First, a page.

Medicine

Difference Between Radial Symmetry and Bilateral Symmetry

Main difference

The main difference between radial symmetry and bilateral symmetry is that radial symmetry produces mirror images around the central axis and bilateral symmetry produces left and right sides.

Radial Symmetry vs. Bilateral Symmetry

Radial symmetry produces identical halves of the body along the central axis, while bilateral symmetry produces the left and right sides along the sagittal plane. Radial symmetry arranges the body parts in a regular pattern along the central axis, while bilateral symmetry arranges the body parts equally on both the left and right sides. Radial symmetry is good for the sessile organism while bilateral symmetry allows for good movements. Radial symmetry does not allow quick access to food. On the other hand, bilateral symmetry allows quick access to food. Radial symmetry does not lead to head development in the front of the body, while bilateral symmetry leads to head development in the front of the body.

Comparison chart

radial symmetry two-sided symmetry
Radial symmetry is the arrangement of organism parts such that when the organism passes through the center of the structure from any direction, it produces two halves that are mirror images of each other. Bilateral symmetry is the arrangement of body parts into left and right halves such that they are mirror images along the central axis.
body division
Do not divide the body into left and right sides Divide the body into left and right by sagittal plane
head development
Head development at the front of the body is rare. The development of the head at the front of the body is an important feature.

examples

jellyfish
Sea urchin
Sea anemone
Humans
insects
Crustaceans

What is radial symmetry?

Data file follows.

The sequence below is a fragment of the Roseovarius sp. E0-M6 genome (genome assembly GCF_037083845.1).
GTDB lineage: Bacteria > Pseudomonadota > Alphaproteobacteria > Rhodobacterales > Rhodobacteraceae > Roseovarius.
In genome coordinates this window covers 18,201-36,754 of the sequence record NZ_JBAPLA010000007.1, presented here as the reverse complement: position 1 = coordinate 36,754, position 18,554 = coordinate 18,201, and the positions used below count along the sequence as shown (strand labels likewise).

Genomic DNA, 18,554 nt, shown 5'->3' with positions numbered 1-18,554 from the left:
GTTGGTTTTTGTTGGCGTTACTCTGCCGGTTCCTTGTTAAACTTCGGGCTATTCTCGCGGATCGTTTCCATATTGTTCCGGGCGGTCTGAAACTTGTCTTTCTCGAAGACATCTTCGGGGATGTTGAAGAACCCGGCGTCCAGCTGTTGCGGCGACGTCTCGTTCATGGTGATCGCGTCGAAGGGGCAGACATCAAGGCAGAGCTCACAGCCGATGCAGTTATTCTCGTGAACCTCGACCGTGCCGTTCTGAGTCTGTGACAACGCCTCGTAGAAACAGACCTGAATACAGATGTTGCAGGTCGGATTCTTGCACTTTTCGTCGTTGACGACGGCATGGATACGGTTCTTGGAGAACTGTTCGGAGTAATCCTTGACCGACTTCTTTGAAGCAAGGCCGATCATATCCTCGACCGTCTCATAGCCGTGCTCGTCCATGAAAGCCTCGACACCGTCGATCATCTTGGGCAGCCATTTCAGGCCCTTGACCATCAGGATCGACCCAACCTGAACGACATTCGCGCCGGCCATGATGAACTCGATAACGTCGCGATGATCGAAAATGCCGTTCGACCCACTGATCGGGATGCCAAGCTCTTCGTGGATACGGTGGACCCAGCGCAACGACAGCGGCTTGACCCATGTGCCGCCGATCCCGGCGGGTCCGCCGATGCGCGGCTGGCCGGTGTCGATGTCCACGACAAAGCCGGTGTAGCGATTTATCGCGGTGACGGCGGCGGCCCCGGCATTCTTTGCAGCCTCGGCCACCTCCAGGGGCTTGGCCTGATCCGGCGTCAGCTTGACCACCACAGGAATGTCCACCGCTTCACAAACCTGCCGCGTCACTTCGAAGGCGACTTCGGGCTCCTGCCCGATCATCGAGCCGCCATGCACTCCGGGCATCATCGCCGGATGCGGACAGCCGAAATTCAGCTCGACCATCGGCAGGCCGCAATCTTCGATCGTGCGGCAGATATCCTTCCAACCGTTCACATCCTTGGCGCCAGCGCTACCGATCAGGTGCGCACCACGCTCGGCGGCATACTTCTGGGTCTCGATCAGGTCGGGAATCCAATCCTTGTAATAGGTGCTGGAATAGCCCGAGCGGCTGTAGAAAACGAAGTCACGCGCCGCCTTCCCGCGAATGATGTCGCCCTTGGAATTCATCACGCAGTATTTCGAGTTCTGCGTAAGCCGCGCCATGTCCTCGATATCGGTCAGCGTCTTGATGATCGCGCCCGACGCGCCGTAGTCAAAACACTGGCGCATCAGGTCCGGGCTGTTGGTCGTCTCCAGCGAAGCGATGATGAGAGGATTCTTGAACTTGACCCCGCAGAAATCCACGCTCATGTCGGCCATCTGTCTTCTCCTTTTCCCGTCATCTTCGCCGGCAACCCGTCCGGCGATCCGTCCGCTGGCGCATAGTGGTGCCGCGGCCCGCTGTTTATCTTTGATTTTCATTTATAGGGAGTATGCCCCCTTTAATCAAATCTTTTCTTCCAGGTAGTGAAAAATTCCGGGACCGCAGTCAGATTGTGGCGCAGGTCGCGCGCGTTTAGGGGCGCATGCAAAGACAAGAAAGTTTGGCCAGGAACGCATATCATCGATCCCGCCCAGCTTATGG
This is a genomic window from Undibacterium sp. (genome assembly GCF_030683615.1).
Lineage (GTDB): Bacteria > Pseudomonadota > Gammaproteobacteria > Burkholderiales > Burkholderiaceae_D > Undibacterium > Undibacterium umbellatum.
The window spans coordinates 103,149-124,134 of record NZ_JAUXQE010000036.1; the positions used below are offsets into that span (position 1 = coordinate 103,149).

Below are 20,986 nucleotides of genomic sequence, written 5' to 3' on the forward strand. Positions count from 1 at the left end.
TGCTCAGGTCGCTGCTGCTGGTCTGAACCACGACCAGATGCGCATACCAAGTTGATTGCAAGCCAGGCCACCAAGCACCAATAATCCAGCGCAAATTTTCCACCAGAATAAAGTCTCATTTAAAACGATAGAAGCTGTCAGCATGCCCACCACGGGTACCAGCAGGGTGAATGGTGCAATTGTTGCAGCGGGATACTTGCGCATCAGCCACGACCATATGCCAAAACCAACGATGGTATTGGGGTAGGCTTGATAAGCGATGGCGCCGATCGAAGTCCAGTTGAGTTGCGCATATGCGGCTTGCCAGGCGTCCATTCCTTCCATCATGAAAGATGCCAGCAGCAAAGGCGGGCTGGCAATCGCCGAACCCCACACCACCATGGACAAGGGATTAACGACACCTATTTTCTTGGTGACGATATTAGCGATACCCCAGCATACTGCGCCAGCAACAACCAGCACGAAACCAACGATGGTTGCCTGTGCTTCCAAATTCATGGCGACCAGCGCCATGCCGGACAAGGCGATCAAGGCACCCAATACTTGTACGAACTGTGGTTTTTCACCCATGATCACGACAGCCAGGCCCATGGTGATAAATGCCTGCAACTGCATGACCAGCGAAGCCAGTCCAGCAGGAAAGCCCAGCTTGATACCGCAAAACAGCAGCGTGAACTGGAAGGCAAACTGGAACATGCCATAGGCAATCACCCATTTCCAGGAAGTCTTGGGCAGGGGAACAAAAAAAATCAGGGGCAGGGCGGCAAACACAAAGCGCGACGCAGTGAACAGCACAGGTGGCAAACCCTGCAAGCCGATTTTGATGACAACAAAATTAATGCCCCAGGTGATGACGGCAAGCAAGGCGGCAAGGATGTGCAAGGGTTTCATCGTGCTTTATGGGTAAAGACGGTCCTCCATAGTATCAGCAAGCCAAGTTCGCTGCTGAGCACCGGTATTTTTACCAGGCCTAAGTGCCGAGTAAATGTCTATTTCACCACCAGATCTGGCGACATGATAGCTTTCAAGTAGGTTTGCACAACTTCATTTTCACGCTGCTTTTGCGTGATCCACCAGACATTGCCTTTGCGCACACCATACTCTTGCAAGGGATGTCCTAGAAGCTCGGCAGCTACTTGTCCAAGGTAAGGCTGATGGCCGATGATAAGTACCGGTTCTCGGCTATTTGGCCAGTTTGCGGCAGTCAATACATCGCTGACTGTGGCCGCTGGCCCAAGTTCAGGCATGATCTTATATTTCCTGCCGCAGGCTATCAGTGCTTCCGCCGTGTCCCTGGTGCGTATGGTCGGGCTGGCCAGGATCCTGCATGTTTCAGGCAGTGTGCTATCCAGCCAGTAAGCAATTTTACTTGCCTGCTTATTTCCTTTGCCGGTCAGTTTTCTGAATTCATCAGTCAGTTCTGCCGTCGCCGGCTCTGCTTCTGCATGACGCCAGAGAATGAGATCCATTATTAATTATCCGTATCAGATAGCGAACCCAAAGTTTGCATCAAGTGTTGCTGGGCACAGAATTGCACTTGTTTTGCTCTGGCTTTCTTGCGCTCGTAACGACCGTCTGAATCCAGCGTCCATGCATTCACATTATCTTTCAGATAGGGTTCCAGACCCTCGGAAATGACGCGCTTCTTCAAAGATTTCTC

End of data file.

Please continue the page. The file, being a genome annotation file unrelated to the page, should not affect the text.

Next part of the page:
Radial symmetry is defined as the arrangement of parts in organisms in such a way that when a cut is made through the center of the structure from any direction, two halves are produced that are mirror images of each other. For example, in plants, stems and roots exhibit radial symmetry, and in animals, radial symmetry is shown by organisms in the phylum Cnidaria and Echinodermata. Flowers also exhibit radial symmetry, but in flowers, radial symmetry is called actinomorphy. All organisms that exhibit radial symmetry resemble a cake and produce identical pieces when cut from any plane. Radially symmetric animals are mostly symmetric about their axis. Radial symmetry is good for sessile organisms, slow-moving organisms, and floating organisms, for example, sea anemone, starfish, and jellyfish, respectively. Radial symmetry has some special forms like tetrameric, pentamers, hexamers, and octamers. The radial symmetry of tetramerism is exhibited by the jellyfish, as it has four channels arranged radially. Pentamerism is also called pentaradial or pentagonal symmetry. Pentamerism describes the organism as having five parts around a central axis, which are 72° apart. Examples of pentamerism are members of echinoderms such as a sea urchin. The hexamer is found in organisms that have a hexameric body plan, their polyps have tentacles in a multiple of six, and possess six times greater internal symmetry. Examples of hexameric display organisms are corals and sea anemones. The octamer is found in corals that have polyps with eight tentacles and that possess octameric radial symmetry. The radial symmetry of tetramerism is exhibited by the jellyfish, as it has four channels arranged radially. Pentamerism is also called pentaradial or pentagonal symmetry. Pentamerism describes the organism as having five parts around a central axis, which are 72° apart. Examples of pentamerism are members of echinoderms such as a sea urchin. The hexamer is found in organisms that have a hexameric body plan, their polyps have tentacles in a multiple of six, and possess six times greater internal symmetry. Examples of hexameric display organisms are corals and sea anemones. The octamer is found in corals that have polyps with eight tentacles and that possess octameric radial symmetry. The radial symmetry of tetramerism is exhibited by the jellyfish, as it has four channels arranged radially. Pentamerism is also called pentaradial or pentagonal symmetry. Pentamerism describes the organism as having five parts around a central axis, which are 72° apart. Examples of pentamerism are members of echinoderms such as a sea urchin. The hexamer is found in organisms that have a hexameric body plan, their polyps have tentacles in a multiple of six, and possess six times greater internal symmetry. Examples of hexameric display organisms are corals and sea anemones. The octamer is found in corals that have polyps with eight tentacles and that possess octameric radial symmetry. they are 72° apart. Examples of pentamerism are members of echinoderms such as a sea urchin. The hexamer is found in organisms that have a hexameric body plan, their polyps have tentacles by a multiple of six, and possess six times greater internal symmetry. Examples of hexameric display organisms are corals and sea anemones. The octamer is found in corals that have polyps with eight tentacles and that possess octameric radial symmetry. they are 72° apart. Examples of pentamerism are members of echinoderms such as a sea urchin. The hexamer is found in organisms that have a hexameric body plan, their polyps have tentacles in a multiple of six and possess six times greater internal symmetry. Examples of hexameric display organisms are corals and sea anemones. The octamer is found in corals that have polyps with eight tentacles and that possess octameric radial symmetry.